Libya attack: GOP goes after the White House, especially Susan Rice

Questions about how the Obama administration has handled the attack in Libya that killed the US ambassador on Sept. 11 have taken a harder political edge. A prominent Republican says UN Ambassador Susan Rice should resign over faulty reporting of the attack.

John Minchillo/AP
US Ambassador to the United Nations Susan Rice speaks with an aide during a meeting of the Security Council at United Nations headquarters in New York Wednesday. A prominent Republican is calling for her resignation over the attack on the US Consulate in Benghazi, Libya.

As the presidential debates and the election approach, questions about how the Obama administration has handled the attack in Libya that killed the US ambassador on Sept. 11 have taken a harder political edge.

Former Arkansas Gov. Mike Huckabee says it’s a scandal worse than Watergate – that the American people “have flat-out been lied to,” as he put it on Fox News Friday.

Eric Fehrenstrom, a senior adviser to Mitt Romney’s campaign (also speaking on Fox News), says, “President Obama needs to be held accountable for his administration's attempts to mislead the American people about what happened in Benghazi.”

Rep. Peter King, chairman of the Homeland Security Committee, has called for the resignation of United Nations Ambassador Susan Rice.

Blasphemy riots: 6 examples around the world

The broader theme here (and in many other partisan and conservative blog comments) is that President Obama wasn’t just unaware of the threat in Libya and its violent outcome, but that he and his administration were purposely untruthful about what happened.

The headline on Karl Rove’s column in The Wall Street Journal this week was “Obama's Biggest Opponent Is the Truth.”

“Every day, it seems, he attempts to disqualify his opponent through deliberate and undeniable falsehoods,” Mr. Rove wrote. “This is only one side of a two-sided coin. The president can't tell the truth about his own record either.”

In predicting what he’ll be dealing with in his upcoming debates with Obama, Mr. Romney himself told “Good Morning America” earlier this month, "I think he's going to say a lot of things that aren't accurate."

The essence of the charge about Libya by Republicans is that the administration purposely tried to play down the incident by asserting that the attack was spontaneous, prompted by riots tied to the anti-Islam YouTube video that set off protests in Egypt, Libya, and many other Muslim countries across North Africa and the Middle East.

In the days following the attack, Ambassador Rice (and others in the administration) left the impression that the attackers took advantage of the riot to quickly gather weapons and target the relatively defenseless consulate.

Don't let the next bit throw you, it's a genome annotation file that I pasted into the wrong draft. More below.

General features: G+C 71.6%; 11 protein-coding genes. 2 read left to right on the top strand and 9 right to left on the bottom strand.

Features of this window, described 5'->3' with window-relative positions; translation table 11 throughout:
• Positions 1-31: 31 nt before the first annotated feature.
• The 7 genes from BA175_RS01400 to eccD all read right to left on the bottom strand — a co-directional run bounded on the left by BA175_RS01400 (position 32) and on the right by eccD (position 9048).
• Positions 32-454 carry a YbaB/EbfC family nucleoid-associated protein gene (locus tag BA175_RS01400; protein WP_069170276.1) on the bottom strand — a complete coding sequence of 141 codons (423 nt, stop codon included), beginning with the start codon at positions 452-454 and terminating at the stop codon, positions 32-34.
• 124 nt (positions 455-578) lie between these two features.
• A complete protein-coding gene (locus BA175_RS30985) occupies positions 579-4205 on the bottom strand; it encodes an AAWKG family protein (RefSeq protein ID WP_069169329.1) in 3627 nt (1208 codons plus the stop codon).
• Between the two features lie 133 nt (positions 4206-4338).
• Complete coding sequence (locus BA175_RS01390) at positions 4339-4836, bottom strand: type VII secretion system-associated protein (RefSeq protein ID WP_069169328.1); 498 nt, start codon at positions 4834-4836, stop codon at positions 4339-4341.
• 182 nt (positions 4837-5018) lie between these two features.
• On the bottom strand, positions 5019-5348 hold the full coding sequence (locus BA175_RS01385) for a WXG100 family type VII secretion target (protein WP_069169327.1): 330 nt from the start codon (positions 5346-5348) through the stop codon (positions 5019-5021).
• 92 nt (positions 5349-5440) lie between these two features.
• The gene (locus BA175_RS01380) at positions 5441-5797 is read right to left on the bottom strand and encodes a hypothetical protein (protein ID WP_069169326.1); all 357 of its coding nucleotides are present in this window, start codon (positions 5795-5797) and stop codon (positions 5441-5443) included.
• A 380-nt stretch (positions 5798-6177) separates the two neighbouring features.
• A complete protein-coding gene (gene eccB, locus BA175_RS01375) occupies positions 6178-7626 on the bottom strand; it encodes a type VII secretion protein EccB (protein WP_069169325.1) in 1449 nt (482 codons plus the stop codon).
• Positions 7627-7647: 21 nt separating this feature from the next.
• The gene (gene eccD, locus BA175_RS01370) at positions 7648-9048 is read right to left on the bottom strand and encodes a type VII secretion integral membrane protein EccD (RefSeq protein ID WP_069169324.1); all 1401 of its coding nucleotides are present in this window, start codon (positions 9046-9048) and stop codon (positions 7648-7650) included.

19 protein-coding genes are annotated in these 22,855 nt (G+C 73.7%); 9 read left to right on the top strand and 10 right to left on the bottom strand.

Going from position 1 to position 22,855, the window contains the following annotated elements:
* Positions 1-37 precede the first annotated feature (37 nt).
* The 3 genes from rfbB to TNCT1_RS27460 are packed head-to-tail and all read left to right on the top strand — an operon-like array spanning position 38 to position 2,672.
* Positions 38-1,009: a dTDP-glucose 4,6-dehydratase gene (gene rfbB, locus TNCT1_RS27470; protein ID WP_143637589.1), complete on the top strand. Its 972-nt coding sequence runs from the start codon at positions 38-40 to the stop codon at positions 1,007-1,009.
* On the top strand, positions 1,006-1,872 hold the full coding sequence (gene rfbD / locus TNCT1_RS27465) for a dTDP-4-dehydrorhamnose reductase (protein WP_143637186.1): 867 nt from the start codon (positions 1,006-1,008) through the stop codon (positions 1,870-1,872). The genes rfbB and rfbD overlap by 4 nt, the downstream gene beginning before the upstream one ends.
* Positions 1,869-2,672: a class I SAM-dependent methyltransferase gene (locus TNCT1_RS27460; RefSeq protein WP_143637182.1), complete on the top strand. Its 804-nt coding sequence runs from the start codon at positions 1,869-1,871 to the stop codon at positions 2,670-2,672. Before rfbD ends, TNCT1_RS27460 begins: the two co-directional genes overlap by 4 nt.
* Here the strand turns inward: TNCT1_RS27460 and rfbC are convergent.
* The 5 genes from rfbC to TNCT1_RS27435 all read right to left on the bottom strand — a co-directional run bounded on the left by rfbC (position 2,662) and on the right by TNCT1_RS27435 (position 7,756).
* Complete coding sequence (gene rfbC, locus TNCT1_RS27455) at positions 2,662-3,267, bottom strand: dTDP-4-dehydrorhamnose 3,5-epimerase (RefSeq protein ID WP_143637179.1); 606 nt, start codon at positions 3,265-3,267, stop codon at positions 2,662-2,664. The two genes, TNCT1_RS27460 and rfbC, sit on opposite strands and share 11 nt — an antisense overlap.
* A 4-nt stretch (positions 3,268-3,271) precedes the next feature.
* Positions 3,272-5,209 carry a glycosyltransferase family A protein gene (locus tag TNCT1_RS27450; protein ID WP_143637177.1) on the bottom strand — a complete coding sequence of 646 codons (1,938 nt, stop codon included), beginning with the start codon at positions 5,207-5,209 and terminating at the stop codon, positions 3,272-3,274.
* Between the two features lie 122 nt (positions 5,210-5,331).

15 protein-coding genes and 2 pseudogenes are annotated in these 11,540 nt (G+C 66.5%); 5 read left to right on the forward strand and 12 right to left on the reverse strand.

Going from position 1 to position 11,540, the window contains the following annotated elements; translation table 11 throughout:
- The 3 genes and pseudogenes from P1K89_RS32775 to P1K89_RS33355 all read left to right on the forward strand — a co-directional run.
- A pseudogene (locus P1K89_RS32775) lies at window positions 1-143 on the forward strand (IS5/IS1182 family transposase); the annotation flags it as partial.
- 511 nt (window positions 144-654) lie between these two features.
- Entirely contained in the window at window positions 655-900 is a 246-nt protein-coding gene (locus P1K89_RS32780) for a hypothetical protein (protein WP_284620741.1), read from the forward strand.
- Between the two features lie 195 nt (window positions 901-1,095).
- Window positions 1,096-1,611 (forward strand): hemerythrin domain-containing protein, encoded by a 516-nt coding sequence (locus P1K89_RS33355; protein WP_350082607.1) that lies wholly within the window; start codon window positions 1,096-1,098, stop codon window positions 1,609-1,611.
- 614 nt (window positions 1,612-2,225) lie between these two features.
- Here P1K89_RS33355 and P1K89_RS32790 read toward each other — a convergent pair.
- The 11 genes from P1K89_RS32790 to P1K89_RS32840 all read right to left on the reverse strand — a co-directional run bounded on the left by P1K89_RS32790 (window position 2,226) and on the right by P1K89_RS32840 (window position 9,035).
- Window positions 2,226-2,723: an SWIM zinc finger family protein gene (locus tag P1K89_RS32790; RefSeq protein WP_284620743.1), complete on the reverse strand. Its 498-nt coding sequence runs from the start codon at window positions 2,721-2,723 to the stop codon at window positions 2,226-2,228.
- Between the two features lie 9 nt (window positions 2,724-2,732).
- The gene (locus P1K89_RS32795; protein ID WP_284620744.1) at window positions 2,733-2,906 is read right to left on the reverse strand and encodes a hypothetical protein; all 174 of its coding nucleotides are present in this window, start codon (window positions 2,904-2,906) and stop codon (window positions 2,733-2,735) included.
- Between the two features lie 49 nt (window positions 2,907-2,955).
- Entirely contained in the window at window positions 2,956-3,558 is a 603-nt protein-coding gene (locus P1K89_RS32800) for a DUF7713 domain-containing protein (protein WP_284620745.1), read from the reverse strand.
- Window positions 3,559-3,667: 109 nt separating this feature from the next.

Only later did administration officials, including Defense Secretary Leon Panetta and Secretary of State Hillary Rodham Clinton, acknowledge that “terrorists” – some with possible ties (or at least supported by) Al Qaeda – likely were involved.

In calling for Rice’s resignation, Representative King told CNN Friday: “I believe that this was such a failure of foreign-policy messaging and leadership, such a misstatement of facts as was known at the time … for her to go on all of those shows and in effect be our spokesman for the world and be misinforming the American people and our allies and countries around the world – to me, somebody has to pay the price for this.”

The response from Democrats in Congress and the administration is that officials in fact have been forthcoming as more intelligence became available regarding the attack on the US consulate that killed Ambassador Christopher Stevens and three other embassy personnel.

“I’m deeply disturbed by efforts to find the politics instead of finding the facts in this debate,” Senate Foreign Relations Committee chairman John Kerry said in a statement. “I’m particularly troubled by calls for Ambassador Rice’s resignation. She is a remarkable public servant for whom the liberation of the Libyan people has been a personal issue and public mission.”

Also on Friday, the office of the Director of National Intelligence, James R. Clapper Jr.issued a statement that sought both to defend the administration and also to deflect some of the criticism from the White House.

“In the immediate aftermath, there was information that led us to assess that the attack began spontaneously following protests earlier that day at our embassy in Cairo,” reads the statement, attributed to Shawn Turner, director of public affairs for the Director of National Intelligence.

“As we learned more about the attack, we revised our initial assessment to reflect new information indicating that it was a deliberate and organized terrorist attack carried out by extremists,” the statement continues. “It remains unclear if any group or person exercised overall command and control of the attack, and if extremist group leaders directed their members to participate. However, we do assess that some of those involved were linked to groups affiliated with, or sympathetic to Al Qaeda. We continue to make progress, but there remain many unanswered questions. As more information becomes available our analysis will continue to evolve and we will obtain a more complete understanding of the circumstances surrounding the terrorist attack.”

Gaining definitive information may take a while. Because of security concerns, FBI agents have yet to make their way to Benghazi from the Libyan capital of Tripoli

Meanwhile, the political pummeling from the right continues.

Governor Huckabee, now a Fox News host, says today’s situation is worse than President Nixon being forced from office and President Clinton being impeached in the Monica Lewinsky affair, because “nobody was killed” in those earlier episodes.

Blasphemy riots: 6 examples around the world

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